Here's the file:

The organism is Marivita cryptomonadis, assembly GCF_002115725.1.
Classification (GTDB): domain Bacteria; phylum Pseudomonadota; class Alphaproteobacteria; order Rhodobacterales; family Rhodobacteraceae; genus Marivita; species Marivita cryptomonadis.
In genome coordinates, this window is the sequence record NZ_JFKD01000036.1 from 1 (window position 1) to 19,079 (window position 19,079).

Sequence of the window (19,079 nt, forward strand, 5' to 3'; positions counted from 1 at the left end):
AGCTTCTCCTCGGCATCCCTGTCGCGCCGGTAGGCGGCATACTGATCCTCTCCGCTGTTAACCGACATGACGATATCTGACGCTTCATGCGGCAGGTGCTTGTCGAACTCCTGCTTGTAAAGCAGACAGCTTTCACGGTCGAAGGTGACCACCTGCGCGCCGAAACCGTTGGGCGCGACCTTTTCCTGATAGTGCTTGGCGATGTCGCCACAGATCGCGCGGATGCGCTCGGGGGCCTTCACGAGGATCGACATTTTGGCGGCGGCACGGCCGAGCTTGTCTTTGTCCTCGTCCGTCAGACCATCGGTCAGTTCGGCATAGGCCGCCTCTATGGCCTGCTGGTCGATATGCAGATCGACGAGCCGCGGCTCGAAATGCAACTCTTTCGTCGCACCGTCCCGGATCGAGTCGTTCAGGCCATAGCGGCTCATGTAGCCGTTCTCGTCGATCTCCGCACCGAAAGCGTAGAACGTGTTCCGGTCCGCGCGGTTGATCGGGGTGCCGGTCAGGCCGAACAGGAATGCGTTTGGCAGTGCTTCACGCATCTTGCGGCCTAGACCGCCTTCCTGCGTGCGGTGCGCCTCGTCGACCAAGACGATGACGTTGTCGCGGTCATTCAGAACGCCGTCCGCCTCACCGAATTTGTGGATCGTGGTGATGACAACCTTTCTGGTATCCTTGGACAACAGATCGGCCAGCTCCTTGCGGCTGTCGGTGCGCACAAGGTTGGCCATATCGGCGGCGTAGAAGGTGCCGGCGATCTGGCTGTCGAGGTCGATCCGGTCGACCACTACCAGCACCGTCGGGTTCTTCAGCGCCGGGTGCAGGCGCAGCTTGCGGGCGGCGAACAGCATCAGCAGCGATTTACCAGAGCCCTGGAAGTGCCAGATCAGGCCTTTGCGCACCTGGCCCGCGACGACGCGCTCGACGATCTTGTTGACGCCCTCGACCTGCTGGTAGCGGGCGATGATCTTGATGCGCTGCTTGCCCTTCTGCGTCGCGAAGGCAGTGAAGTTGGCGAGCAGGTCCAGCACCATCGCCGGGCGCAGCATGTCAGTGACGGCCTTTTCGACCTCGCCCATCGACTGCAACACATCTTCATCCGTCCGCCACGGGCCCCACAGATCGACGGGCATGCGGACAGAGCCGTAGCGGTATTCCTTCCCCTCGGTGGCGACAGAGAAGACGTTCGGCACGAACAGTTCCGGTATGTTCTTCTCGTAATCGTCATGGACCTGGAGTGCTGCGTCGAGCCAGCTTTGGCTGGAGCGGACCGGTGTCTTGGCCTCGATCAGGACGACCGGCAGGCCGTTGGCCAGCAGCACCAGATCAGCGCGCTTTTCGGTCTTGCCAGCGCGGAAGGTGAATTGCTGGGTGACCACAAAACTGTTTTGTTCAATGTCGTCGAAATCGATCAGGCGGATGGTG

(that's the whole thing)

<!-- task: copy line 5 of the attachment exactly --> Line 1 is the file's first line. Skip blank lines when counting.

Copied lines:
AGCTTCTCCTCGGCATCCCTGTCGCGCCGGTAGGCGGCATACTGATCCTCTCCGCTGTTAACCGACATGACGATATCTGACGCTTCATGCGGCAGGTGCTTGTCGAACTCCTGCTTGTAAAGCAGACAGCTTTCACGGTCGAAGGTGACCACCTGCGCGCCGAAACCGTTGGGCGCGACCTTTTCCTGATAGTGCTTGGCGATGTCGCCACAGATCGCGCGGATGCGCTCGGGGGCCTTCACGAGGATCGACATTTTGGCGGCGGCACGGCCGAGCTTGTCTTTGTCCTCGTCCGTCAGACCATCGGTCAGTTCGGCATAGGCCGCCTCTATGGCCTGCTGGTCGATATGCAGATCGACGAGCCGCGGCTCGAAATGCAACTCTTTCGTCGCACCGTCCCGGATCGAGTCGTTCAGGCCATAGCGGCTCATGTAGCCGTTCTCGTCGATCTCCGCACCGAAAGCGTAGAACGTGTTCCGGTCCGCGCGGTTGATCGGGGTGCCGGTCAGGCCGAACAGGAATGCGTTTGGCAGTGCTTCACGCATCTTGCGGCCTAGACCGCCTTCCTGCGTGCGGTGCGCCTCGTCGACCAAGACGATGACGTTGTCGCGGTCATTCAGAACGCCGTCCGCCTCACCGAATTTGTGGATCGTGGTGATGACAACCTTTCTGGTATCCTTGGACAACAGATCGGCCAGCTCCTTGCGGCTGTCGGTGCGCACAAGGTTGGCCATATCGGCGGCGTAGAAGGTGCCGGCGATCTGGCTGTCGAGGTCGATCCGGTCGACCACTACCAGCACCGTCGGGTTCTTCAGCGCCGGGTGCAGGCGCAGCTTGCGGGCGGCGAACAGCATCAGCAGCGATTTACCAGAGCCCTGGAAGTGCCAGATCAGGCCTTTGCGCACCTGGCCCGCGACGACGCGCTCGACGATCTTGTTGACGCCCTCGACCTGCTGGTAGCGGGCGATGATCTTGATGCGCTGCTTGCCCTTCTGCGTCGCGAAGGCAGTGAAGTTGGCGAGCAGGTCCAGCACCATCGCCGGGCGCAGCATGTCAGTGACGGCCTTTTCGACCTCGCCCATCGACTGCAACACATCTTCATCCGTCCGCCACGGGCCCCACAGATCGACGGGCATGCGGACAGAGCCGTAGCGGTATTCCTTCCCCTCGGTGGCGACAGAGAAGACGTTCGGCACGAACAGTTCCGGTATGTTCTTCTCGTAATCGTCATGGACCTGGAGTGCTGCGTCGAGCCAGCTTTGGCTGGAGCGGACCGGTGTCTTGGCCTCGATCAGGACGACCGGCAGGCCGTTGGCCAGCAGCACCAGATCAGCGCGCTTTTCGGTCTTGCCAGCGCGGAAGGTGAATTGCTGGGTGACCACAAAACTGTTTTGTTCAATGTCGTCGAAATCGATCAGGCGGATGGTG